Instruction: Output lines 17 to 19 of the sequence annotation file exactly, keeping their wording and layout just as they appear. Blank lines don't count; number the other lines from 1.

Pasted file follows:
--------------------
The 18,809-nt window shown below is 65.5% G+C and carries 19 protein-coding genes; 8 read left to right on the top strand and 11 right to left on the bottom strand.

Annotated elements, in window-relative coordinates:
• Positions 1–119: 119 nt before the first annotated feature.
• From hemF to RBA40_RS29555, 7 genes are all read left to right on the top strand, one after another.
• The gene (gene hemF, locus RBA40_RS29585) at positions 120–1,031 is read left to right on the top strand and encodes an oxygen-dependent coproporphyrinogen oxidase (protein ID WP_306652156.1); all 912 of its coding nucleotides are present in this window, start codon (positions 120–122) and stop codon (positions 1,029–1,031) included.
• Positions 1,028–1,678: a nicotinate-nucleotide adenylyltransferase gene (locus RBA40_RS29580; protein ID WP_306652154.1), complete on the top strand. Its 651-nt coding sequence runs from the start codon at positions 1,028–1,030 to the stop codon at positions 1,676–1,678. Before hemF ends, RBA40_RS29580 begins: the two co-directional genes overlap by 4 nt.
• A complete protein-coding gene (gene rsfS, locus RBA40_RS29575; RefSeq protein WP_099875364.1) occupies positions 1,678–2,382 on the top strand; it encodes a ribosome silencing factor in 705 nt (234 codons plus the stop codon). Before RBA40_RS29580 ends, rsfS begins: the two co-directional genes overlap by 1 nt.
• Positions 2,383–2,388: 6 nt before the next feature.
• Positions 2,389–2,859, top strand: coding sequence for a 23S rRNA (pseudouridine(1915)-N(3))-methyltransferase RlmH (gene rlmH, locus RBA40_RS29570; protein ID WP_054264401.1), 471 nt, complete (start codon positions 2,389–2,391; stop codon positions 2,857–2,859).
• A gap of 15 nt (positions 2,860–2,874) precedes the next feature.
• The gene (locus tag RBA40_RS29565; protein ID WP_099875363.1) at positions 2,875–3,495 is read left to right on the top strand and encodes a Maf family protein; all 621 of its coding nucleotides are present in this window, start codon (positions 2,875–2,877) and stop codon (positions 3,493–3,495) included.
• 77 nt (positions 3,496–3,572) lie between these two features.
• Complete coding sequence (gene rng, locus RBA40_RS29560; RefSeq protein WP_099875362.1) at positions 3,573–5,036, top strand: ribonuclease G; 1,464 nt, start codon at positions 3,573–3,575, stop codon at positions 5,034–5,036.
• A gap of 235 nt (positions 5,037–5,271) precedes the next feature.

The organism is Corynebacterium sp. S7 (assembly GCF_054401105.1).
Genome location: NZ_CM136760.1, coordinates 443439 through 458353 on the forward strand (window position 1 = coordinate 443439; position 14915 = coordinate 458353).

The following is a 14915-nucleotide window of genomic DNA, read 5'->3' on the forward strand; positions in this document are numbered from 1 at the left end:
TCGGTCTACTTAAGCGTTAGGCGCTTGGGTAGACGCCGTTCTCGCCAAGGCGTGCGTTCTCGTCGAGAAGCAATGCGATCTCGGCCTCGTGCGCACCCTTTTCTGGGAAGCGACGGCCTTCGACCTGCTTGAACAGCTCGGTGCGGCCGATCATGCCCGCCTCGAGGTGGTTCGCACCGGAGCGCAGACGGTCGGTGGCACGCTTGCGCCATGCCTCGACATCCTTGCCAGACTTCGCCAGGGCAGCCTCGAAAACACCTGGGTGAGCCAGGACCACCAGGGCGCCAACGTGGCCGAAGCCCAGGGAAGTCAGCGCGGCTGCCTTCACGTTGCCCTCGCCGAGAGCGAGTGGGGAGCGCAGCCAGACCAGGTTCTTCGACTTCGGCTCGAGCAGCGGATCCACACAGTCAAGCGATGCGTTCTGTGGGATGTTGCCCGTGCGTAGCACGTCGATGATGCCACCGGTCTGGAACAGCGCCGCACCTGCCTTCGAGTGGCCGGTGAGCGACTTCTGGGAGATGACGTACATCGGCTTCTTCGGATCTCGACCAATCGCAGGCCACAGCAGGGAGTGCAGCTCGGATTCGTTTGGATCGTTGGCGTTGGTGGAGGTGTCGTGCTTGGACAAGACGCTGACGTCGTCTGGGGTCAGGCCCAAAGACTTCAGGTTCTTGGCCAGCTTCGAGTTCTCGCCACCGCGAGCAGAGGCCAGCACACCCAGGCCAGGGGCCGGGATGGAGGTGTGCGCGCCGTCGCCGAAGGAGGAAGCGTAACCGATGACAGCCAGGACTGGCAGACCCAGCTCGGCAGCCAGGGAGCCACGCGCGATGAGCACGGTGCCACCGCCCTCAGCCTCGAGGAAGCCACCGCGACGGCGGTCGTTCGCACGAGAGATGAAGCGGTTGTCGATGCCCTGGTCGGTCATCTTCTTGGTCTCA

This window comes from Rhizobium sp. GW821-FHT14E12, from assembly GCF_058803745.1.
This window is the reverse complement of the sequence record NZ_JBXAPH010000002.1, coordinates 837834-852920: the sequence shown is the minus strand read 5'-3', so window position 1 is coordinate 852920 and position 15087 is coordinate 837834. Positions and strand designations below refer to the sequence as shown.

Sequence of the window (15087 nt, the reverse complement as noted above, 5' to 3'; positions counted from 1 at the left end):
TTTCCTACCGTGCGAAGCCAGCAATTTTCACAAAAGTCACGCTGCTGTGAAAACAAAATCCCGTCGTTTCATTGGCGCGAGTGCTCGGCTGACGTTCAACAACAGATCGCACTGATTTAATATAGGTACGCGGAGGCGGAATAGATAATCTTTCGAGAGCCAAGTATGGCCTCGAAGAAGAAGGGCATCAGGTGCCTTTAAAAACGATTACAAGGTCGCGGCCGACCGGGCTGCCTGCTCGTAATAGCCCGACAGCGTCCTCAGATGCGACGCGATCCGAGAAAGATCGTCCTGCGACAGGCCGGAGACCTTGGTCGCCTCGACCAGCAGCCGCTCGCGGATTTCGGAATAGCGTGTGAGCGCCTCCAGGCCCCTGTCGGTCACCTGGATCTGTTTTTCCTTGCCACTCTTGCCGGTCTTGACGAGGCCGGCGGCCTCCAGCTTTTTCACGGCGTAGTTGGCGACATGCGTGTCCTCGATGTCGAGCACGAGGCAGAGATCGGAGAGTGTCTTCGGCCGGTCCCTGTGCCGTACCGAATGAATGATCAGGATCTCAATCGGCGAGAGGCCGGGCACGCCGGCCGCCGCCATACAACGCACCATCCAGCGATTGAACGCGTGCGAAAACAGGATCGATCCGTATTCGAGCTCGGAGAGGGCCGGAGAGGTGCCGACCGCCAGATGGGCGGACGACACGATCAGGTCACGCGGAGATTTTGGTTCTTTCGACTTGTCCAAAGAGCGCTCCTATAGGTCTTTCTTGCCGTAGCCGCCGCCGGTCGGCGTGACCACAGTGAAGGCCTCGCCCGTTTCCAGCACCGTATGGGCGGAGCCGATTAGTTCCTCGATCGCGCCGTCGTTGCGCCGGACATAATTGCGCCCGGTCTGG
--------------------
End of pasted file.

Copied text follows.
The following is a 14915-nucleotide window of genomic DNA, read 5'->3' on the forward strand; positions in this document are numbered from 1 at the left end:
TCGGTCTACTTAAGCGTTAGGCGCTTGGGTAGACGCCGTTCTCGCCAAGGCGTGCGTTCTCGTCGAGAAGCAATGCGATCTCGGCCTCGTGCGCACCCTTTTCTGGGAAGCGACGGCCTTCGACCTGCTTGAACAGCTCGGTGCGGCCGATCATGCCCGCCTCGAGGTGGTTCGCACCGGAGCGCAGACGGTCGGTGGCACGCTTGCGCCATGCCTCGACATCCTTGCCAGACTTCGCCAGGGCAGCCTCGAAAACACCTGGGTGAGCCAGGACCACCAGGGCGCCAACGTGGCCGAAGCCCAGGGAAGTCAGCGCGGCTGCCTTCACGTTGCCCTCGCCGAGAGCGAGTGGGGAGCGCAGCCAGACCAGGTTCTTCGACTTCGGCTCGAGCAGCGGATCCACACAGTCAAGCGATGCGTTCTGTGGGATGTTGCCCGTGCGTAGCACGTCGATGATGCCACCGGTCTGGAACAGCGCCGCACCTGCCTTCGAGTGGCCGGTGAGCGACTTCTGGGAGATGACGTACATCGGCTTCTTCGGATCTCGACCAATCGCAGGCCACAGCAGGGAGTGCAGCTCGGATTCGTTTGGATCGTTGGCGTTGGTGGAGGTGTCGTGCTTGGACAAGACGCTGACGTCGTCTGGGGTCAGGCCCAAAGACTTCAGGTTCTTGGCCAGCTTCGAGTTCTCGCCACCGCGAGCAGAGGCCAGCACACCCAGGCCAGGGGCCGGGATGGAGGTGTGCGCGCCGTCGCCGAAGGAGGAAGCGTAACCGATGACAGCCAGGACTGGCAGACCCAGCTCGGCAGCCAGGGAGCCACGCGCGATGAGCACGGTGCCACCGCCCTCAGCCTCGAGGAAGCCACCGCGACGGCGGTCGTTCGCACGAGAGATGAAGCGGTTGTCGATGCCCTGGTCGGTCATCTTCTTGGTCTCA

This window comes from Rhizobium sp. GW821-FHT14E12, from assembly GCF_058803745.1.